The second was that because the Clardy evaporator has the expansion valve on the left, it makes for long hoses. The idea of ever having to replace either the evap-to-compressor hose or the evap-to-drier hose was daunting, and not academic, as my friend Jose Rosario had asked me to relocate his fender-wall-mounted drier in order to fit a set of headers.


    So I went ahead and ordered the individual bulkhead connectors, and drilled holes for them in the 1 and 2 black circle locations of the firewall.


    IMG_6468.JPG The individual bulkhead connectors. Man those collar nuts are big. You can barely make out the rubber washer in the big one.


    As you can see from the photo above, the holes for the threads may be much smaller than the holes needed for the rubber grommets for the hoses, but those collar nuts are big. I successfully fit the smaller #6 bulkhead fitting in the #2 spot, and the bigger #10 in the #1 spot, but in order to fit the collar nut on the #10, I had to use a Dremel tool to buy some clearance on the firewall insulation clip.


    IMG_6472.JPG Holes for the bulkhead connectors from the inside...



    IMG_6473.JPG ...and from the outside. Yes I de-burred and primed them.



    IMG_6480.JPG Bulkhead connectors installed. You can see where I Dremel'd clearance (Clarence :^) around the foam firewall clip for the collar nut.


    Having done this, let me say that I don't think I'd recommend this, and I don't think I'd do it again.


    Wait. What? Why not, oh wise and all-knowing Rob?


    Well, four reasons (yes, I enumerate everything like this):


    First, there's something of a misnomer about the ability of bulkhead connectors to enable tight right-angle turns. Yes, they DO make right-angle turns, but it's at the cost of standoff. That is, you have the physical height of both the bulkhead connector itself and the fitting that screws into it. Even if that's a right-angle fitting, it has stand-off. On the inside, I initially test-fit standard inexpensive 90-degree connectors as shown in the photo below, and had nearly three inches of standoff. I eventually went with more expensive "short drop" fittings to get them closer to the firewall as shown in the following photo.


    IMG_6528_enhanced.jpg The standard 90-degree fittings stood way off from the inside of the firewall.


    IMG_6577.JPG The short-drop fittings were closer in.


    Second, although the configuration does create a nicely tucked-in look in the corner engine compartment, as shown in the photo below, it makes the hoses come out in the middle of the passenger footwell (as shown in the photo above) instead of having them drop in in the corner close to the evaporator to which they need to connect. So that's a trade-off.


    IMG_6529.JPG Yes, the engine compartment side does look pretty clean.


    Third, the #10 suction line back to the compressor (the one that gets cold) sweats, and thus any metal fittings on it must be wrapped with cork tape so that it doesn't drip inside the car. If it's just a hose through the firewall, it only means wrapping the fitting that goes into the expansion valve. No big deal. But—and I didn't foresee this one at all—with bulkhead fittings, it means that that any metal on that fitting on the inside of the car has to be wrapped to keep it from coming in contact with humid air. That turned out to be challenging, and is the kind of thing that I hesitate to do until everything is installed and tested to be leak-free. It got done, but it all adds to the conclusion that I'd be unlikely to recommend this or to do this again myself.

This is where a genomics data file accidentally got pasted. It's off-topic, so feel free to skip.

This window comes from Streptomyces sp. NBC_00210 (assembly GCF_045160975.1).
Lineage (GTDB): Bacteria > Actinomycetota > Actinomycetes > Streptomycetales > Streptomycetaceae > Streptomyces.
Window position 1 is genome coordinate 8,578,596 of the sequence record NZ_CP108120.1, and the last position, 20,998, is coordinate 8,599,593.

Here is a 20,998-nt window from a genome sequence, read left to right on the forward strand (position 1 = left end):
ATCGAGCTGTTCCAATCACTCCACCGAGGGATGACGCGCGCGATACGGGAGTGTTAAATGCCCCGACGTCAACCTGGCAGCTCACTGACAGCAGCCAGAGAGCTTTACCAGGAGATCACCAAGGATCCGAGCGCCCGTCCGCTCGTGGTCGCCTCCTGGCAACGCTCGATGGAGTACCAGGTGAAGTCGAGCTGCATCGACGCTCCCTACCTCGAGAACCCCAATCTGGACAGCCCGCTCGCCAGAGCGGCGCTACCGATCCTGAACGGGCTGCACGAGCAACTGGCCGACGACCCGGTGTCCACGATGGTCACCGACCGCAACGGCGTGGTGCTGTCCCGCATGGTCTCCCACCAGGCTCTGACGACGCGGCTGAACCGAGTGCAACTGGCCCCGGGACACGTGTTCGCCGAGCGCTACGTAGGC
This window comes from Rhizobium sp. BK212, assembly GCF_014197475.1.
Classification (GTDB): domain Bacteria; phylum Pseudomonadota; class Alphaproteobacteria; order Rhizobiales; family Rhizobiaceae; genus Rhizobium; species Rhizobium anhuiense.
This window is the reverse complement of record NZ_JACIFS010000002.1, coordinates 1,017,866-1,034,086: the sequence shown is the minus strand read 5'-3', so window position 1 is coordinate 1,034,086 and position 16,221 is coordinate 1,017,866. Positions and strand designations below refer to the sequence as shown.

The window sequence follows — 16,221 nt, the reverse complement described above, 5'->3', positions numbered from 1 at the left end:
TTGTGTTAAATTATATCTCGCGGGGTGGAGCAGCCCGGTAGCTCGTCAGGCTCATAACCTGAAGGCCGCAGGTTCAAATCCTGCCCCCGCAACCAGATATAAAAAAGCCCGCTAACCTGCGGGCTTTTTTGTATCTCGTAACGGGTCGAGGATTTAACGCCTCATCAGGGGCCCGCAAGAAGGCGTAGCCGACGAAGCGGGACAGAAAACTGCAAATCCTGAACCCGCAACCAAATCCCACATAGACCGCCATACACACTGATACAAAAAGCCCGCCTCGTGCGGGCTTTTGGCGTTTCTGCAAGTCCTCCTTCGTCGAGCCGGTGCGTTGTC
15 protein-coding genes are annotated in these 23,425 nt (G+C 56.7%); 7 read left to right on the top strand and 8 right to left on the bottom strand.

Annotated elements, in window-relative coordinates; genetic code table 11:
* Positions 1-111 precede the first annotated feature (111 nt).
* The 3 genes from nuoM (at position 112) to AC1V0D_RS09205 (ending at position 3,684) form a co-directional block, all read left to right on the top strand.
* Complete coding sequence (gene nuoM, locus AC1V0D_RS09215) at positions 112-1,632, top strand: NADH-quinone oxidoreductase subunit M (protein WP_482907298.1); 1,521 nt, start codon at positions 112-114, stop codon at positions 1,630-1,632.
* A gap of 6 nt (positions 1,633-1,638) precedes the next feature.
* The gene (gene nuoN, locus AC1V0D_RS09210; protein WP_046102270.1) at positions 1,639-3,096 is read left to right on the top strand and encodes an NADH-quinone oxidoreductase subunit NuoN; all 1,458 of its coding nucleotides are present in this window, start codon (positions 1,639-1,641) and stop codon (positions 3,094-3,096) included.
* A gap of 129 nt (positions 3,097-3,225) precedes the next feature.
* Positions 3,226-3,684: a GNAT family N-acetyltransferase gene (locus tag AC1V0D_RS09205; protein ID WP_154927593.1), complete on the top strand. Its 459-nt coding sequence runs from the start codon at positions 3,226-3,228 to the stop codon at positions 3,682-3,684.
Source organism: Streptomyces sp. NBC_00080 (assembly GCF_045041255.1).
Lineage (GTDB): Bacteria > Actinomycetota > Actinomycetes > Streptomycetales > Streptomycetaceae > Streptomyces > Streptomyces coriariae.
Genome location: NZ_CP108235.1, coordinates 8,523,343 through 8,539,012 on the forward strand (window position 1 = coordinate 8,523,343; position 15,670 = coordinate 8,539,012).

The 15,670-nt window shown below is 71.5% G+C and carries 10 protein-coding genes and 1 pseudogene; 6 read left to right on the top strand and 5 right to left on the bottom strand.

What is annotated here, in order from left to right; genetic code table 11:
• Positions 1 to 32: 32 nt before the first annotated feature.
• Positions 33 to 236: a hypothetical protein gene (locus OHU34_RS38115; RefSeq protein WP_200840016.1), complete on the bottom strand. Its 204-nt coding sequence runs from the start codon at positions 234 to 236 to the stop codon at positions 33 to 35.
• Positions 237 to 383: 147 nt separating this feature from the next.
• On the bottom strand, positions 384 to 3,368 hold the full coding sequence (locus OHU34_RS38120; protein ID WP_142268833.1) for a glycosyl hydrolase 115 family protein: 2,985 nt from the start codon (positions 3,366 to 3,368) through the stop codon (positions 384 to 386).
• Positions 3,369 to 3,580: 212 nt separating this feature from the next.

Fourth, although I said that, without bulkhead fittings, I was concerned about the length of the evap-to-compressor and evap-to-drier hoses, if those are unbroken hoses, they have the advantage that any slack in the interior hoses (there is zero space behind the evap assembly for hose slack) can simply be fed through the grommets, and the hoses can simply sag down onto the frame rail to accommodate the slack. With the bulkhead connectors, the evap-to-bulkhead hoses need to be cut to the absolute zero-room-for-error length before crimping them. I suspect, but do not know for sure, that this means that if, for example, I needed to pull the evap assembly to pull the heater box to replace the blower motor, I'd be less likely to be able to simply swing it way out of the way as I could if there were simply hoses through grommets. I suppose we'll see over the next 30 years :^)


    So, no, don't interpret this lengthy tome as an endorsement of the bulkhead connector approach.


    I was going to have this installment include the actual fittings and hose fabrication, but I think I'll stop now and cover that next time. Sort of like having the bulkhead connectors break up the long hoses :^)




    (My a/c book Just Needs a Recharge: The Hack Mechanic Guide to Vintage Air Conditioning can be purchased here on Amazon, or personally-inscribed copies of it and my other books can be purchased directly from me here.)